Underweight women must walk further than normal to achieve skeletal benefit
MedWire News: Women with below-average body weight (BW) need to walk almost four times as many steps per day as average-weight women in order to maintain normal bone mineral density (BMD), US study findings indicate.
"This analysis suggests that the goal of 10,000 steps per day - that has been advocated by some as a target for a healthy lifestyle - should be re-examined when used in the context of skeletal health," remark Katherine Boyer (Stanford University, California) and colleagues.
The researchers examined the relationship between habitual walking activity and femoral BMD in 105 healthy men and women aged 49-64 years.
First, they tested for a correlation between BMD and an index of cumulative loading - the bone density index (BDI) - which is calculated using speed, step-count, and ground reaction force (GRF) data. The relationship between BDI and BMD was then used to predict, for a range of BWs and walking speeds, the number of steps per day required to maintain normal BMD (T-score >-1.0).
Boyer and team found that BDI was significantly correlated with BMD in women but not men. This meant they could only perform further calculations in the female cohort (n=66).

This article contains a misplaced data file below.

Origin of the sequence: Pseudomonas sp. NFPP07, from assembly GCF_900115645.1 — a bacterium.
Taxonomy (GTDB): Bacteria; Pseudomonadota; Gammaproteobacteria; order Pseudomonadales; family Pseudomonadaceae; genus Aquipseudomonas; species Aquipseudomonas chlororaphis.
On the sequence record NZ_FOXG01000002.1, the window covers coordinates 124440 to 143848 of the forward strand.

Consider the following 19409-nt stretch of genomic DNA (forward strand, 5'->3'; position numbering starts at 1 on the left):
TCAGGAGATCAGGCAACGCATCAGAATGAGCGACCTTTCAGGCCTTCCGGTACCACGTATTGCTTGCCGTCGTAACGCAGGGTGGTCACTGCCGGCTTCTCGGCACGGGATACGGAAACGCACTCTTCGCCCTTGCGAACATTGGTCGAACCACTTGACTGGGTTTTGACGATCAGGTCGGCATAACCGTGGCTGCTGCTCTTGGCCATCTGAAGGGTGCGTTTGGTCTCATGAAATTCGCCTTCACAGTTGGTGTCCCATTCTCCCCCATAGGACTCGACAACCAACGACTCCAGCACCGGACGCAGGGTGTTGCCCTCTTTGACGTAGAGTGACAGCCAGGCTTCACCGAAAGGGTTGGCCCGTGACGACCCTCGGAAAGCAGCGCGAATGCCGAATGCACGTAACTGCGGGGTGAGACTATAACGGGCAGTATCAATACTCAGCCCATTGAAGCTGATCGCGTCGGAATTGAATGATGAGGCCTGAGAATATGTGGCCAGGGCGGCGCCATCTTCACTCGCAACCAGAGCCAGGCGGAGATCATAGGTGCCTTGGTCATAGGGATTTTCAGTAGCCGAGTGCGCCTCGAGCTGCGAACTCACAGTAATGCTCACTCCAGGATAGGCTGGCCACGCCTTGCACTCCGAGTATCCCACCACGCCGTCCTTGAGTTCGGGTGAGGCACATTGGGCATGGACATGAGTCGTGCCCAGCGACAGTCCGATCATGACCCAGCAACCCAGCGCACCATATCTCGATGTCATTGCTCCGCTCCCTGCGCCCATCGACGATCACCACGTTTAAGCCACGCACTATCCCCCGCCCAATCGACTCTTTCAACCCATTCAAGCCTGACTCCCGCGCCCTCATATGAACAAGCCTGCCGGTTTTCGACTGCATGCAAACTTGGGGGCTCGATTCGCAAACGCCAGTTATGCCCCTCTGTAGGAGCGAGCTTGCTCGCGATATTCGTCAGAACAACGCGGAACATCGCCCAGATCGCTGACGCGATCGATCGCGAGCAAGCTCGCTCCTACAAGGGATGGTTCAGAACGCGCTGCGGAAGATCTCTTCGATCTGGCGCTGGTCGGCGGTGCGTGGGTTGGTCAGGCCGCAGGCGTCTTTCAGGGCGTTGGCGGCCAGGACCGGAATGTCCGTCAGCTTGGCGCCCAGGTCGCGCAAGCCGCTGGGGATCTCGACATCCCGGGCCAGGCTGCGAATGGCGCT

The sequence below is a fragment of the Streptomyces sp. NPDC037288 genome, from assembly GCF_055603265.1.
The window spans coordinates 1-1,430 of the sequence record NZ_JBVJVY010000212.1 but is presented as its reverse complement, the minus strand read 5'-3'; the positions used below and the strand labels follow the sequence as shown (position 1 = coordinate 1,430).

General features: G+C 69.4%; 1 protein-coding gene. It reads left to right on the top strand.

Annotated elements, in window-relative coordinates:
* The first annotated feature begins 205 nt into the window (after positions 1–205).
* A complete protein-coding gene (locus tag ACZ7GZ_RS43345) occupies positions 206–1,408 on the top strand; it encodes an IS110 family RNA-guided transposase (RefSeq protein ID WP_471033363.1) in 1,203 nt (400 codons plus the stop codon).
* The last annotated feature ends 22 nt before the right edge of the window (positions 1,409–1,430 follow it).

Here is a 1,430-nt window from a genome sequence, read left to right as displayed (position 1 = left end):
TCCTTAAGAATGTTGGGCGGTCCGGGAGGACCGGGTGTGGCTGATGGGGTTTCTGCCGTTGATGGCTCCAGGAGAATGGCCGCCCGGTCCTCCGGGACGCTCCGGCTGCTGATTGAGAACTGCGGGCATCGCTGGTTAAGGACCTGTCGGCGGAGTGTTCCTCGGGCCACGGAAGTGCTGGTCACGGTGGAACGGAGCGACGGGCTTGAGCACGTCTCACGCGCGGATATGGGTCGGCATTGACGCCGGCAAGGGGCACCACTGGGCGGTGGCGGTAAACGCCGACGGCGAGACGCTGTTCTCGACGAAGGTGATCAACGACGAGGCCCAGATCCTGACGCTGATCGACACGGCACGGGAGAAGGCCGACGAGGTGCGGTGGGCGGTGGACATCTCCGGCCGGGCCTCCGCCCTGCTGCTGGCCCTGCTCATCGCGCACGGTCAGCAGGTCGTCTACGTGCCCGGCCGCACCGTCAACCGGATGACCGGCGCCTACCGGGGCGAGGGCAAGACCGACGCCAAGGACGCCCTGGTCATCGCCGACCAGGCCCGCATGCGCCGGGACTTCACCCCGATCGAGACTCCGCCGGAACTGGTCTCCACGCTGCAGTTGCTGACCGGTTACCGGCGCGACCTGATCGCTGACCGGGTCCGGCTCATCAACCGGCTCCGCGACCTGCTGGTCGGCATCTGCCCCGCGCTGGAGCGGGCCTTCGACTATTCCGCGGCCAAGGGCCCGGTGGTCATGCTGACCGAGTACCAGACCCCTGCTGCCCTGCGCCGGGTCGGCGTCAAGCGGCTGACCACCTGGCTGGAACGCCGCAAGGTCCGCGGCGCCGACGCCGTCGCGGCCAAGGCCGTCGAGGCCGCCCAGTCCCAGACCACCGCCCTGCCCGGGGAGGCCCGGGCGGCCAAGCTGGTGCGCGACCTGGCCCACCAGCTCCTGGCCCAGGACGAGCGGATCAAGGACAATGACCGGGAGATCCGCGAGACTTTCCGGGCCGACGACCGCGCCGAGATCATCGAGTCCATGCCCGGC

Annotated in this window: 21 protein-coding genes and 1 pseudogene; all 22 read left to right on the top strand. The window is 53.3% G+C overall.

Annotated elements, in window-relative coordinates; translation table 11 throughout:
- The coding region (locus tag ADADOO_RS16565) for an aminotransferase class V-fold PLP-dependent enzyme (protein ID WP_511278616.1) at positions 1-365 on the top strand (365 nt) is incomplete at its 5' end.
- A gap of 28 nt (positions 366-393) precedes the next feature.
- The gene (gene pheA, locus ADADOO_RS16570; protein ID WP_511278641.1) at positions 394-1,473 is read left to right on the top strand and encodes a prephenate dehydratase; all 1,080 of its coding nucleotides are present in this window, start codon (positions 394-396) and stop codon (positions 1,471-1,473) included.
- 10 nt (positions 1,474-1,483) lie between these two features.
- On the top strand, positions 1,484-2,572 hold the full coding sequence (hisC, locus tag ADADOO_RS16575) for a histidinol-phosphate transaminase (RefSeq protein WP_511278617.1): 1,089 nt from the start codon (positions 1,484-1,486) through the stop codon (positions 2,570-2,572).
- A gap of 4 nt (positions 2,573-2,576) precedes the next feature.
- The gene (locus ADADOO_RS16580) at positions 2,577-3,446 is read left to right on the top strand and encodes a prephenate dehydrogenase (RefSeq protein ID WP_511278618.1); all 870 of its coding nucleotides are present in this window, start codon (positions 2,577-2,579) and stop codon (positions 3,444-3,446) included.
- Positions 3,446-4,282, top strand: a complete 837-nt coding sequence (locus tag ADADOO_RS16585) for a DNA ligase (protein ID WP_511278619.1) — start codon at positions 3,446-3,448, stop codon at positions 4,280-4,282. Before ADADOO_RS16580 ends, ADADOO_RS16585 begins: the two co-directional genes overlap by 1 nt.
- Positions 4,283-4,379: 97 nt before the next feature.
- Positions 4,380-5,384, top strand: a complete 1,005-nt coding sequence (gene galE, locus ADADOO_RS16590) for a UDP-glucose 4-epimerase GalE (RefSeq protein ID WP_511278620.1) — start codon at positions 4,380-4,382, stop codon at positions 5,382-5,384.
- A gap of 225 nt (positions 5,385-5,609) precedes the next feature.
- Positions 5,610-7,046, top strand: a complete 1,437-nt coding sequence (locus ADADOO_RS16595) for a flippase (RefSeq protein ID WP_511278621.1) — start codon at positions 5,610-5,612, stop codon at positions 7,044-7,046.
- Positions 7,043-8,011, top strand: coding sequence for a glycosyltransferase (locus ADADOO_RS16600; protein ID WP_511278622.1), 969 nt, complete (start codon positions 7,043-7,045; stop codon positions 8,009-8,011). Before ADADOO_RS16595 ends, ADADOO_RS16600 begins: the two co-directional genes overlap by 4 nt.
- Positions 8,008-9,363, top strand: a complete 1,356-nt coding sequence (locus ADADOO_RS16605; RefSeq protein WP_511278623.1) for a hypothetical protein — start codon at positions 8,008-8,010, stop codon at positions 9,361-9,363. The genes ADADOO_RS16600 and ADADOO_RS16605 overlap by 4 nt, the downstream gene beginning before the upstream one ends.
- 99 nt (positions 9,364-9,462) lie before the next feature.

As reported in the journal Osteoporosis International, a woman with the average BW of the study cohort (65.1 kg), walking at 1.00 m/s, would need to take 4892 steps per day to maintain a T-score of -1.0.
However, a woman weighing 20% less than the average weight (52.5 kg) would need to take a substantially greater 18,568 steps per day to maintain the same T-score.
"This (18,568 steps) is an ambitious steps per day goal, and thus, to increase success of an activity-modifying intervention in lower BW females, higher intensity activities or devices to artificially increase BW during walking might be necessary," the authors suggest.
Increasing the walking speed to 1.32 m/s meant that the recommended 10,000 steps would be required to maintain normal BMD, but only two of the 66 women reached this speed during the study.
The researchers conclude that walking interventions for osteoporosis are sensitive to gender, weight, and speed.
"Future research should explore interventions to safely increase the GRF magnitudes during everyday activities, which may provide significant benefit for healthy skeletal aging," they add.
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By Laura Dean